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Brainstorms that work

Most ideas come from connections, rather than a sudden stroke of inspiration.

Watch the following video by Stephen Johnson:

His research shows that ideas can be generated from:

  • something you’ve been mulling for a while
  • what others are doing that can be adapted for your problem
  • a new use of an existing technology or practice
  • talking to people and making new connections
  • new technologies that make new ideas possible
  • experimentation, even failed experiments

Brainstorms have to unlock these patterns to find creative ideas. They should include a small number or people with different experiences and viewpoints. They should be fast, snappy, and fun. You need a well framed question that elicits actions not answers, for example: how can we create easy-to-prepare meat products for single people?

Brainstorms can help to reveal possibilities, but breakthrough ideas often come later, upon reflection – so it’s important to leave time to reflect and follow up.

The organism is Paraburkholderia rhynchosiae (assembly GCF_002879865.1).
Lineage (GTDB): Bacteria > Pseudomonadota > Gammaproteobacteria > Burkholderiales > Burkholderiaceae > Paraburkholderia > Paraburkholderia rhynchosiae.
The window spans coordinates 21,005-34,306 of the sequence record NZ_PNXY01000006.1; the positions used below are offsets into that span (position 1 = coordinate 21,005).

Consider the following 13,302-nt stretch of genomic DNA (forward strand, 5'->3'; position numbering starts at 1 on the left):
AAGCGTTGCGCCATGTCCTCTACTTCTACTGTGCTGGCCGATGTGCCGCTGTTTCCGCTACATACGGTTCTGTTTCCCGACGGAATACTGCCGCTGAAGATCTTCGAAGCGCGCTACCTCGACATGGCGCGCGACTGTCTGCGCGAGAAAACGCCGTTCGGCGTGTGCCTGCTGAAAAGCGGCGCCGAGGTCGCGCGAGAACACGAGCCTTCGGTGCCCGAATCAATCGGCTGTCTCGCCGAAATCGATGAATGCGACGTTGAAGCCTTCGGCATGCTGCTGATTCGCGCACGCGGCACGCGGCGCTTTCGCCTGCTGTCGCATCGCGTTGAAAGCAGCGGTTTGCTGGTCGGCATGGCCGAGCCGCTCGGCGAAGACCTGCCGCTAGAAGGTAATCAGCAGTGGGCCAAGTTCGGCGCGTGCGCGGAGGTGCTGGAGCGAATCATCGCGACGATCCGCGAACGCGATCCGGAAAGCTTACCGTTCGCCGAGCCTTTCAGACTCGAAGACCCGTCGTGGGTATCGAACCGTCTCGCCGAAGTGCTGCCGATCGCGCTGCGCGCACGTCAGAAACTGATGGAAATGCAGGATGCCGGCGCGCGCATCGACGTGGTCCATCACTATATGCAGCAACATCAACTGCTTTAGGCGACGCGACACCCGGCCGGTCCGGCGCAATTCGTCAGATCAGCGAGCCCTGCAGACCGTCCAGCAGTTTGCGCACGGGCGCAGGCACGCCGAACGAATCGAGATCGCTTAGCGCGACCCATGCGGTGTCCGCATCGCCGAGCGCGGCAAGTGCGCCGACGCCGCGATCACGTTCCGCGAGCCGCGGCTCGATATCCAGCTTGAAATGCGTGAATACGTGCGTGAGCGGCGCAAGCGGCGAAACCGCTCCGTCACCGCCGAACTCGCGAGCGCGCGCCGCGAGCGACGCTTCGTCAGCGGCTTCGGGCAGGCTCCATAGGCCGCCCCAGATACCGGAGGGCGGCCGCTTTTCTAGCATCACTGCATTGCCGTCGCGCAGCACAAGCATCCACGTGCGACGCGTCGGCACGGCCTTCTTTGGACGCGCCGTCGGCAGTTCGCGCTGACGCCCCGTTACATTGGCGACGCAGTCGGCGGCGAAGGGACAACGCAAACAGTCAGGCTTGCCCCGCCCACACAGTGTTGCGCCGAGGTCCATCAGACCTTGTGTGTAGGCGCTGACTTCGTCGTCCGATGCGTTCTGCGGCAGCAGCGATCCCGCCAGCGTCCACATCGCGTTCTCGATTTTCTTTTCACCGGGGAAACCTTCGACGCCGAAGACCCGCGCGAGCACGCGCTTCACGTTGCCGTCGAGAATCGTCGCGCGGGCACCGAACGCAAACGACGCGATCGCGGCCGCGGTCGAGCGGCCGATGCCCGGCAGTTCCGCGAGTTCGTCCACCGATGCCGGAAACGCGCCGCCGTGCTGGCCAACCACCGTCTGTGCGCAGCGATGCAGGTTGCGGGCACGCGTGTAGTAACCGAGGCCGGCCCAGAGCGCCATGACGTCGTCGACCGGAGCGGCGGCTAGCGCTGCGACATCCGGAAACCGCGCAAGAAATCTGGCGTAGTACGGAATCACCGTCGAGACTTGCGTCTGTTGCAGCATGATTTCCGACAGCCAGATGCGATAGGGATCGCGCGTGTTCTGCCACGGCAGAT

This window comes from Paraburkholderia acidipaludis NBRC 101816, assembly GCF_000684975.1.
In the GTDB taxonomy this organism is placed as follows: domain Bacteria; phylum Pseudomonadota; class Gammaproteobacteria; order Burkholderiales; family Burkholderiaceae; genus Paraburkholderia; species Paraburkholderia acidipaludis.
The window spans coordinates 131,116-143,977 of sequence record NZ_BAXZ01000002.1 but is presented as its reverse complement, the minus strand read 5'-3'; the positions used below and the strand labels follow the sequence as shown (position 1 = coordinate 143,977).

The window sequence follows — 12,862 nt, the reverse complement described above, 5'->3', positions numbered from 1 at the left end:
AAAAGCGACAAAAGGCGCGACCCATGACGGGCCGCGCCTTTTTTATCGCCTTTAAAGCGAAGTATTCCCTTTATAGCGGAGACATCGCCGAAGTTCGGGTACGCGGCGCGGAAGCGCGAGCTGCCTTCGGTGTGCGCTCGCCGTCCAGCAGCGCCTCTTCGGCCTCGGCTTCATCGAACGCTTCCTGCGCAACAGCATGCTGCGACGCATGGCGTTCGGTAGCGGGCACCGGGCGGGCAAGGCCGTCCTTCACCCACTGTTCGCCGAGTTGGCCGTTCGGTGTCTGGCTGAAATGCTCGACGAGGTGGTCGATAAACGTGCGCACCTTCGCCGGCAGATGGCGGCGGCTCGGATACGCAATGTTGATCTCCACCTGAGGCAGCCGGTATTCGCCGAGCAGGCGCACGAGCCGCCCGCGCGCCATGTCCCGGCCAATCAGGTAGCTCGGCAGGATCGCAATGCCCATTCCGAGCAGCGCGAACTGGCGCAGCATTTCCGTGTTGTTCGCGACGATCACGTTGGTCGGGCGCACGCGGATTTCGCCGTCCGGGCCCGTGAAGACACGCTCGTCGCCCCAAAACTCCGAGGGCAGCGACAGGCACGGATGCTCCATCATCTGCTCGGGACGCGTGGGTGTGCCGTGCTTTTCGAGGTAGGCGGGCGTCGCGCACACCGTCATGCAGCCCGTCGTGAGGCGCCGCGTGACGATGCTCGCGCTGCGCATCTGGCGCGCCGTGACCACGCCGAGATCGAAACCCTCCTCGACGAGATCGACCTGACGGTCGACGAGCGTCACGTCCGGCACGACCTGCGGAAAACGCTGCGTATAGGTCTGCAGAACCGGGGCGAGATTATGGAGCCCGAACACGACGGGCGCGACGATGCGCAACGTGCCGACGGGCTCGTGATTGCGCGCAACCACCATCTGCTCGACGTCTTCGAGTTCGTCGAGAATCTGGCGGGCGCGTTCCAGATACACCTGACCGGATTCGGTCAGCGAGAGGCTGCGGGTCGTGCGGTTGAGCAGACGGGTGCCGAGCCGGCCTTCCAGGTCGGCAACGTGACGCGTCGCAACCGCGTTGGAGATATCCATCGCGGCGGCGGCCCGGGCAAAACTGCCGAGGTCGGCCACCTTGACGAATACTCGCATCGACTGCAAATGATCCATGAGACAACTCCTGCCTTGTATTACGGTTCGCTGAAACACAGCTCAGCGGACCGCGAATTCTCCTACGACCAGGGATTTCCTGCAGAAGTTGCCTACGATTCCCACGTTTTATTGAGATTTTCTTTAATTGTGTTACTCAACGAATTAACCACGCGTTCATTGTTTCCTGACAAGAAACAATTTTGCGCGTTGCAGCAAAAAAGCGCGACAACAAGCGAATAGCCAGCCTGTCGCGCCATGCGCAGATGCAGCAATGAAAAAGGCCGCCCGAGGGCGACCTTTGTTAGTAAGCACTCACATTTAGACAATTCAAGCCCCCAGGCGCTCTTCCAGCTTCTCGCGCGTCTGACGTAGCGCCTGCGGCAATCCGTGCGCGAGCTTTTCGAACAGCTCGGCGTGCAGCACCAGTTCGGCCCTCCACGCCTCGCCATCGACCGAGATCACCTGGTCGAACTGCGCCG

It is critical that you organise a follow up and give feedback on progress of ideas generated during a brainstorm.

To unlock the patterns and stimulate new ideas, try these techniques:

  • Set a target for a specific number of ideas within a time limit (e.g., 30 ideas in three minutes). It will stretch your imagination and you’ll come up with less obvious ideas, maybe those that are in your subconscious.
  • Take different perspectives. For example, answer through the eyes of your customer, your manager, a child, Bill Gates, a religious leader.
  • Put the problem in a different context. For example, how would you solve the problem in the health industry, the fashion industry, transport and logistics, a church.
  • Ask people to individually write down ideas, then share with one other and then share with a group. This will overcome groupthink and ensure that every voice is heard.

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